Fake evidence: Fabricating evidence against the Jewish state was rampant on social media, but even the mainstream publication The New York Times indulged in disinformation about Israel’s actions in Gaza, as Robert Satloff explained, executive director of the Washington Institute. A UN commission has been appointed to investigate the Palestinian accusations, but the revelation that the commission includes at least one openly anti-Semitic member suggests the commission is more interested in criticizing Israel than finding out facts.

Punishment: Attempts to punish Israel for defending itself have not failed. Perhaps the most significant attempt was the vote in September 2021 of eight Democrats and one Republican in the United States House of Representatives against the law to fund the missile defense system that saves Israeli lives. In defense of the act, Democratic Rep. Richie Torres wrote“A missile defense system (i.e., Iron Dome) defends civilians against missiles. Hence the name. Only in a morally inverted universe would this be considered a controversy.

Rise of global anti-Semitism: False accusations and other forms of disinformation against Israel have been used as an excuse for increasing anti-Semitic violence around the world. The Times of Israel reported that “the conflict between Israel and Hamas has set the stage for anti-Semites in Canada to unleash unprecedented attacks fueled by social media – in person and online – including physical violence, incitement and harassment”. Similar stories came from the United States, Austria, the United Kingdom and other parts of Europe. As an example of the depravity directed at Jews, in the UK an anti-Israel protester shouted from a loudspeaker: “F**k the Jews”, “F**k their daughters”, ” F**k Their Mothers,” “Rape Their Daughters,” and “Free Palestine.”

The similarities between this incident and the Damascus Blood Libel are striking, but there is one significant difference. While in 1840 the accusers were able to torture and kill the falsely accused Jews, and even kidnap their children, in 2021 the accusers tried to punish Israel but failed. The big difference between 1840 and today is that the Jews now have a state that can defend its citizens, and that state has powerful allies.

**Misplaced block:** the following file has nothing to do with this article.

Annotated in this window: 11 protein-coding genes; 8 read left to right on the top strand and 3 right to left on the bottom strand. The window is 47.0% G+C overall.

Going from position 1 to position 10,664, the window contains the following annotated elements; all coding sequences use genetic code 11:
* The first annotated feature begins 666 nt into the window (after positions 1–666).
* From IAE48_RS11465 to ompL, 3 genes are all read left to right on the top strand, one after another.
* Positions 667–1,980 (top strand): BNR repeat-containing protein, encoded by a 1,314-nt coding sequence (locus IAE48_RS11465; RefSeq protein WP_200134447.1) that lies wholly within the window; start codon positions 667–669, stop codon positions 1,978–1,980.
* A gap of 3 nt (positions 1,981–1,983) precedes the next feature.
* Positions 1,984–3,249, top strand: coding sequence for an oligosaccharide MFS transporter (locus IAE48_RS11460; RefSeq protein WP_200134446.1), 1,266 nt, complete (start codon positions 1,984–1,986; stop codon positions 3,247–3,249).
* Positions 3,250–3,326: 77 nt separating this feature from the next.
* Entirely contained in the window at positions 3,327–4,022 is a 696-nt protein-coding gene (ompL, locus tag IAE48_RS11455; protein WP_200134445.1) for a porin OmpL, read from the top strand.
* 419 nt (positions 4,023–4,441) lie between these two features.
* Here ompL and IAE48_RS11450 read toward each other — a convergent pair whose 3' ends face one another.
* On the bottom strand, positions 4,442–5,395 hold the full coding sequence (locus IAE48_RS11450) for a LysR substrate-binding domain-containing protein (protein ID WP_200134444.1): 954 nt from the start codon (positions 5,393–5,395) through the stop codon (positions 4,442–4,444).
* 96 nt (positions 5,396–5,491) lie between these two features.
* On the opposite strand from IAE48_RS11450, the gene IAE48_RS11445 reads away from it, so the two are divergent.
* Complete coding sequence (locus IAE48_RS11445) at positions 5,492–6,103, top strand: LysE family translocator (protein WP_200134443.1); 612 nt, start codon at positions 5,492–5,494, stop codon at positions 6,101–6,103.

It is important to remember the Damascus blood libel, because if the Jewish state did not exist, all the elements that allowed this horrible anti-Semitic event to happen in the Middle East would still be there. Arab anti-Semitism has not disappeared, and in fact anti-Semitism increases everywhere when Jews dare to defend themselves. The only real protection Jews have is a strong Jewish state and powerful allies such as the United States.

I’m not saying that all criticism of Israel is anti-Semitic or fits the pattern I’ve described. Criticism of some of Israel’s policies, especially Israeli settlements in the West Bank, may be legitimate, but too often anti-Semitism is accepted under the belief or excuse that it is a form of advocacy pro-Palestinian.

There is nothing inherently anti-Semitic about demanding a state for the Palestinians. There is nothing inherently anti-Semitic about expecting Israel and the Palestinians to negotiate an agreement that satisfies both the Palestinian right to self-determination and the Jewish right to self-determination. However, pro-Palestinian advocacy becomes anti-Semitic when it promotes policies aimed at destroying Israel, such as denying Israel the right or means to defend itself.

The distinction is essential because we should be able to advocate for Palestinian self-determination while fighting anti-Semitism. In fact, it is difficult to argue that justice is served by doing one without the other. Arab anti-Semitism has prevented pro-Palestinian advocacy from taking such a path, but pro-Palestinian advocacy will not succeed and should not succeed until it moves away from anti-Semitism and embraces an ethical approach to promoting Palestinian rights.